How can exercise help you during cancer?
- Helps in improve your physical abilities
- Improve balance, lower risk of falls and broken bones
- Keep muscles from wasting due to inactivity
- Lower the risk of heart disease
- Lessen the risk of osteoporosis (weaken bones which may break)
- Improves blood flow to your legs and lower the risk of blood clots
- Make you less dependent on others for help for normal day-to-day activities
- Improve your self-esteem
- Lower the risk of being anxious & depressed
- Lessen nausea
- Improve your ability to keep social contacts
- Lessen symptoms of fatigue
- Help you control your weight
During the time of treatment
Being physically active during cancer treatment is very necessary,and every person’s exercise program should be based on what’s safe and what works best for them. The exercise should also have something which you love doing.This plan should be made keeping in mind your body limits, your stamina and workouts which you already do.
Certain things affect your ability to exercise, for instance:
- The type and stage of cancer you have
- Your cancer treatment
- Your stamina, strength, fitness level
The objective is to stay as active and fit as possible. People who were very inactive before cancer treatment should start with short, low-intensity activity, Short Walks are fine at the starting stage. For elderly people, those suffering from osteoporosis(bone thinning), or problems like arthritis or peripheral neuropathy (numbness in hands or feet), safety and balancing are important to reduce the risk of falls and injuries. They may need someone who can take care of them or health professional/trainer during exercise.
Whether you’re just starting exercise or continuing it, your doctor should have input on tailoring an exercise program to meet your interests and needs. Keep your cancer team informed on how you’re doing in regards to your activity level and exercise throughout your treatment.
After cancer treatment
Few side effects get better within the starting few weeks after your treatment ends, but some lasts longer or even appear later. Most people slowly increase exercise time and intensity. A low- or moderate-intensity activity for a healthy person can seem like a high-intensity activity for some cancer survivors. Keep in mind that moderate exercise is defined as activity that takes as much effort as a brisk walk. During this physical activity is important for your overall health and quality of life. It may even help some people live longer. There’s evidence that getting to stay at a healthy weight, eat right, and being physically active may help reduce the risk of a second cancer as well as other serious chronic diseases. More research is needed to be sure about these possible benefits.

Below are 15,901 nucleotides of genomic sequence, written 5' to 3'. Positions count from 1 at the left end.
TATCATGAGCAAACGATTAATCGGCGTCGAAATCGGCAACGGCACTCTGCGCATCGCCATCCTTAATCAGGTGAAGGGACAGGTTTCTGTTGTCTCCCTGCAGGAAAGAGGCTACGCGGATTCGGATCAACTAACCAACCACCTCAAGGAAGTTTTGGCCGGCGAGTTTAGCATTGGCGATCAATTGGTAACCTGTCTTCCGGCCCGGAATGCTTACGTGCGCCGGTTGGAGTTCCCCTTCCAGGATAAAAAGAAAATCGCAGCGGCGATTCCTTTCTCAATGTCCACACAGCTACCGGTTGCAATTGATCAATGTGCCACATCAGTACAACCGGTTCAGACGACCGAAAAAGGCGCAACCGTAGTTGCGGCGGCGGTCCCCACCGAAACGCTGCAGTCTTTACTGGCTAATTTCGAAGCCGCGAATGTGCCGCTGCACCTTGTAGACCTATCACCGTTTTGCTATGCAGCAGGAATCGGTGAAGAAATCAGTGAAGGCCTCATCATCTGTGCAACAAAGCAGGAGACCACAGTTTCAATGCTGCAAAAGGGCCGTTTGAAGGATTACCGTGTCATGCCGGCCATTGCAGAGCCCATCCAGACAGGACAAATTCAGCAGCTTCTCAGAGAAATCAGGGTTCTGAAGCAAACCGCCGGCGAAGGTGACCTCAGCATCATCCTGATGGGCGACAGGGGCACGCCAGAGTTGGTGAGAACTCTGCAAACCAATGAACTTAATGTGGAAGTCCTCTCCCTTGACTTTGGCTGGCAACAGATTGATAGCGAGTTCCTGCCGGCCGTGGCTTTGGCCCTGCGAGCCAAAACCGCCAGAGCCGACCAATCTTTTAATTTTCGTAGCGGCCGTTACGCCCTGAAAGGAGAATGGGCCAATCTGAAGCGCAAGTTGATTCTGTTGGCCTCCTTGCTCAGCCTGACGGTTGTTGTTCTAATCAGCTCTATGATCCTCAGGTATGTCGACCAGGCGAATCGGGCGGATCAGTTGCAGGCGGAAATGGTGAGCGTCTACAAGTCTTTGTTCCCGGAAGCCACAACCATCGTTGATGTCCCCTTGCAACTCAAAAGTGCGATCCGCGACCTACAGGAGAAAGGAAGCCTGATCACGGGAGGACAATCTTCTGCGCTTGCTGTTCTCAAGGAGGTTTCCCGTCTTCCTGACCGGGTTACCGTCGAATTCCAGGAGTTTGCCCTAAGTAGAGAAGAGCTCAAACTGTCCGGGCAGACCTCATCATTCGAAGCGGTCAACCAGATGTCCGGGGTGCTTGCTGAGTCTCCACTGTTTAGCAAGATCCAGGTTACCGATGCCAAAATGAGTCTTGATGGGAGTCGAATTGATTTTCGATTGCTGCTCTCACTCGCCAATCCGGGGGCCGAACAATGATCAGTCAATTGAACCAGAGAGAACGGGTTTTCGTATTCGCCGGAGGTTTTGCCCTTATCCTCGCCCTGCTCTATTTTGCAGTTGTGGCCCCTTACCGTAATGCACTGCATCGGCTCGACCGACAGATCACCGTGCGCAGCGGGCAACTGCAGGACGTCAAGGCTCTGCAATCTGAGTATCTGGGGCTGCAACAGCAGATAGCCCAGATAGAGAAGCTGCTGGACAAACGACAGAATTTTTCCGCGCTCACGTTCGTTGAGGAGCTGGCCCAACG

- Take part in regular physical activity.
- Avoid inactivity and return to normal daily activities as soon as possible after diagnosis.
- Aim to exercise at least 2-3 hours per week.
- Include strength training exercises at least 2 days per week.
Involve in physical activities
Here are some ways to add physical activity on daily basis. Remember, only do what you feel up to doing.
- Walk around your neighborhood after dinner.
- Ride your bike.
- Cut the grass, or rake leaves.
- Scrub your bathroom.
- Wash and wax your car.
- Play active games with kids, like jump rope, and the games you played when you were a kid.
- Walk a dog (a disciplined dog, so that you have less stress while controlling him).
- Weed your garden.
- Take a friend dancing, or dance in your own living room.
- Use an exercise bike or treadmill, or do arm curls, squats, lunges, and crunches while watching TV.
- Walk to lunch.
- Use the stairs instead of the elevator or escalator.
- Get off the bus several stops early and walk the rest of the way to work.
- Make appointments for yourself in your daily planner for 10-minute walking breaks.
- Form a walking club of co-workers to help you stay motivated to walk during the workday.
- Wear a pedometer every day and try to increase your daily steps.